West Cliff Drive is closed to traffic on some sections following storm damage last year.

West Cliff Drive remains closed to drivers between Almar Avenue and Columbia Street. (Stephen Baxter — Santa Cruz Local)

SANTA CRUZ >> More than 60% of respondents in a recent survey said West Cliff Drive should be one-way. Respondents ranked driving on West Cliff as a lower priority than walking, cycling, beachgoing, accessing the surf and enjoying the view. 

A city-sponsored survey of 1,120 people took place Dec. 7 to Jan. 10. The results were released Tuesday in an online meeting hosted by city consultant Farallon Strategies. Consultants said a selection of registered voters were contacted to take the online survey, representing a statistically significant cross section of the Santa Cruz community.

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City staff have been soliciting public input as they create a draft 50-year vision for the future of West Cliff, due to the Santa Cruz City Council in April. 

Parts of the cliff and paved path had extensive storm damage last year. Erosion is expected to worsen with more powerful storms linked to climate change. “We can’t continue to be reactive given the pace the climate is changing and the extent of the damage we see at West Cliff,” Assistant City Manager Laura Schmidt said in an interview.

West Cliff survey results

Survey respondents were asked to rate their priorities of West Cliff uses. Fewer than half of respondents said it was important that driving remain among the future uses of West Cliff, compared with 93% whose priority was enjoying the scenery, 91% for walking and jogging, 78% for wildlife watching, 72% for cycling, 59% for surfing and 26% for fishing. 

“Driving was pretty far down on the list,” said Michael McCormick, president of Farallon Strategies.

In a previous community meeting, some Santa Cruzans expressed a willingness to eliminate driving and parking if forced to give up one thing. Yet in the survey, few respondents preferred a car-free West Cliff. 

About 61% of survey respondents said they wanted to convert West Cliff Drive to one-way traffic, and about 32% of respondents wanted to keep it two-way. Among those who live closest to West Cliff, residents’ preference was roughly tied between one-way or two-way traffic.

If the 2.7-mile road were to become one-way, it remains undecided whether it would run east, west or one-way in sections. East Cliff Drive at Pleasure Point was officially made one-way in 1995. 

About 80% of survey participants said they wanted to outlaw parking of RVs and other oversized vehicles on West Cliff. City rules already limit overnight RV parking. Similarly, about 80% of survey respondents supported the restoration of bird and wildlife habitat.


Sightseeing, walking, cycling, surfing and other uses of West Cliff ranked higher than driving in a recent survey. (Farallon Strategies)

A survey of 1,120 people suggests that beach access and a separated bike path were important to respondents. About 80% of respondents said oversized vehicle parking should be illegal on West Cliff. (Farallon Strategies) 


Recent damage and repairs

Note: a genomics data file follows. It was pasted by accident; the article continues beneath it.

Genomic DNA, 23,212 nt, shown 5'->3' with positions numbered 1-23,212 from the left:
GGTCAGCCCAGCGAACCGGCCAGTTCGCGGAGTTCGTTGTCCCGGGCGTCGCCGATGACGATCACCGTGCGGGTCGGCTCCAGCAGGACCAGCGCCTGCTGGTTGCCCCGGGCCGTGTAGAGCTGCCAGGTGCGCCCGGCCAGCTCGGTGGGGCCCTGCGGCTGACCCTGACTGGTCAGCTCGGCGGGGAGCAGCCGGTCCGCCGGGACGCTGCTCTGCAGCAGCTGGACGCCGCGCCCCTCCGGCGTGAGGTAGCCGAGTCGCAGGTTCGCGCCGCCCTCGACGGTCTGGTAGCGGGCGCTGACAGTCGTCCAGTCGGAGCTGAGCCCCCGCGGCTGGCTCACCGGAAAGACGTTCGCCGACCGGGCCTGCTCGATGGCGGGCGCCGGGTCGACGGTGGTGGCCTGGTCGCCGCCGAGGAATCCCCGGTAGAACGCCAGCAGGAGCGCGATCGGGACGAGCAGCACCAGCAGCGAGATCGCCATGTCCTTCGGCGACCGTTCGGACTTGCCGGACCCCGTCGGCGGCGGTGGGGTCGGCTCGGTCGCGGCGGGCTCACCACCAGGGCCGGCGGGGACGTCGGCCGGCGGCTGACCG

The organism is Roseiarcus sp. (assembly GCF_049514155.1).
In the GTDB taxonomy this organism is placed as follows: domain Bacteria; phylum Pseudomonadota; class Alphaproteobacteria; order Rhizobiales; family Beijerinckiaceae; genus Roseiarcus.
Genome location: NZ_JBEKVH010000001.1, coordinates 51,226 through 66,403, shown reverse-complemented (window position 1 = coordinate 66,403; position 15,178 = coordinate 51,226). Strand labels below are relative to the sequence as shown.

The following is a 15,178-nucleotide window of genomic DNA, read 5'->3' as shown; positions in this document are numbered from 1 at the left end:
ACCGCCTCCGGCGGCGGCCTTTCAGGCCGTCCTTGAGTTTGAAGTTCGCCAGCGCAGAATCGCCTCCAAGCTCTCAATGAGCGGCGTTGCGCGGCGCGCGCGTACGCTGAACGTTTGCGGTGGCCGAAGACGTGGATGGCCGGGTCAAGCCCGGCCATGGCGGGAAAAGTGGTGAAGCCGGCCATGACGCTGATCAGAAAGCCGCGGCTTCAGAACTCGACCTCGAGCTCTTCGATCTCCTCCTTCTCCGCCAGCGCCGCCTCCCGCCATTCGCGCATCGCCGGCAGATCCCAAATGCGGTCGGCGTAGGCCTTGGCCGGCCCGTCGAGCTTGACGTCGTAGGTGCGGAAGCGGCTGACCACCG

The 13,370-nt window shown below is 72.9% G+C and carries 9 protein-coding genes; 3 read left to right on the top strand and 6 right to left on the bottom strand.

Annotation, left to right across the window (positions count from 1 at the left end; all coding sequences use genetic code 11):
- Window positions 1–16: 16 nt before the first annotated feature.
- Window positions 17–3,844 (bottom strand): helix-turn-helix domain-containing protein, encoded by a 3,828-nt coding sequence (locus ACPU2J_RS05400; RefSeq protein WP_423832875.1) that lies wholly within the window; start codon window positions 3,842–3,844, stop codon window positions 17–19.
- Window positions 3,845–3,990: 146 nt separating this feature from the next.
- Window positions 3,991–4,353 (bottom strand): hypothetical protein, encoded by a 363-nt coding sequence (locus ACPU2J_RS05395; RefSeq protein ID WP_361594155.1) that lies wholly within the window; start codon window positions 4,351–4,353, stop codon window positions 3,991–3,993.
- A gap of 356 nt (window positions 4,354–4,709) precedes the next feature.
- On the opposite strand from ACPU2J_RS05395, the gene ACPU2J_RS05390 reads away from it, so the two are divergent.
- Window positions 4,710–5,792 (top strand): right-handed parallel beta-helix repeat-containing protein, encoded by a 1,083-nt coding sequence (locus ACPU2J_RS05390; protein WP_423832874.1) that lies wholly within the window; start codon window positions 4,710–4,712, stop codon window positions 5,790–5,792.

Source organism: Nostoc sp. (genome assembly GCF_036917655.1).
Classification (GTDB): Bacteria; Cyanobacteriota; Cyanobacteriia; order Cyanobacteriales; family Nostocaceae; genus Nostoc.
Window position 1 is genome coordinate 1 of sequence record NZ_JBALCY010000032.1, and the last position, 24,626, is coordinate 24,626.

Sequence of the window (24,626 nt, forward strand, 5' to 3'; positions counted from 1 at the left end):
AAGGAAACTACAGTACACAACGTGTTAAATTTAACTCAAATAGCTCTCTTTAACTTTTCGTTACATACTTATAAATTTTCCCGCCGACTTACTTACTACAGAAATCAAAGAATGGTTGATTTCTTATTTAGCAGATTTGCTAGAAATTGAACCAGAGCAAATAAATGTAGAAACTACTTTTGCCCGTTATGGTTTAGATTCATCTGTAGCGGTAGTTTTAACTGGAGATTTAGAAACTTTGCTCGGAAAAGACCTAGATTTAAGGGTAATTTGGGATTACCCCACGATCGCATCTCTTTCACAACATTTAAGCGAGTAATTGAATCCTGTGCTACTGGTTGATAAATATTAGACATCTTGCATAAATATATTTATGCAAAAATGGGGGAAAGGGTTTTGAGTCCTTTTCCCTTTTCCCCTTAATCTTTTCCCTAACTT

West Cliff historically has been stabilized with seawalls and strategically placed piles of large boulders known as rip rap. Other approaches can better recognize ecosystem consequences such as beach erosion and changes to surf breaks, researchers have said. 

City staff have said that sea-level rise and larger storms are expected with climate change, and maintenance costs for West Cliff could dramatically escalate.

Most survey respondents favored one-way traffic on West Cliff Drive, shown in green. (Farallon Strategies)

“Almost 50% of West Cliff is protected by seawalls and rip rap, of varying age and in varying condition,” according to the city’s 2021 West Cliff Drive Adaptation and Management Plan. This “may not be sufficient to mitigate future sea level rise hazards,” the report stated. 

Last winter’s storms knocked portions of West Cliff into the ocean, particularly around Bethany Curve. West Cliff Drive has remained closed to most vehicle traffic from Columbia Street to Almar Avenue, although homeowners and work crews still have access.

Reeling from the storm damage and the expense of repairs, the city council in May instructed city staff to develop the 50-year vision. There have been community meetings, focus groups and surveys.

Santa Cruz Public Works Director Nathan Nguyen said that although repairs at Bethany Curve remain in the design phase, he hopes construction on a new culvert will begin this summer. He added that additional repairs are taking place along West Cliff from Woodrow Avenue to Lighthouse Field State Beach.

Nguyen said that storms this January caused further erosion on West Cliff near the lighthouse and between Auburn and Sacramento avenues. A detour to Pelton Avenue remains.

 “Folks want to still be able to recreate on West Cliff,” said Jenn McKenzie, operations and project lead at Farallon Strategies.

Storm damage in January 2023 prompted city staff to close vehicle traffic near West Cliff Drive and Woodrow Avenue. (TR Dreszer — Contributed) 

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Jesse Greenspan is a freelance journalist who writes about history, science and the environment. His work has appeared in The New York Times, Scientific American, Audubon and other publications.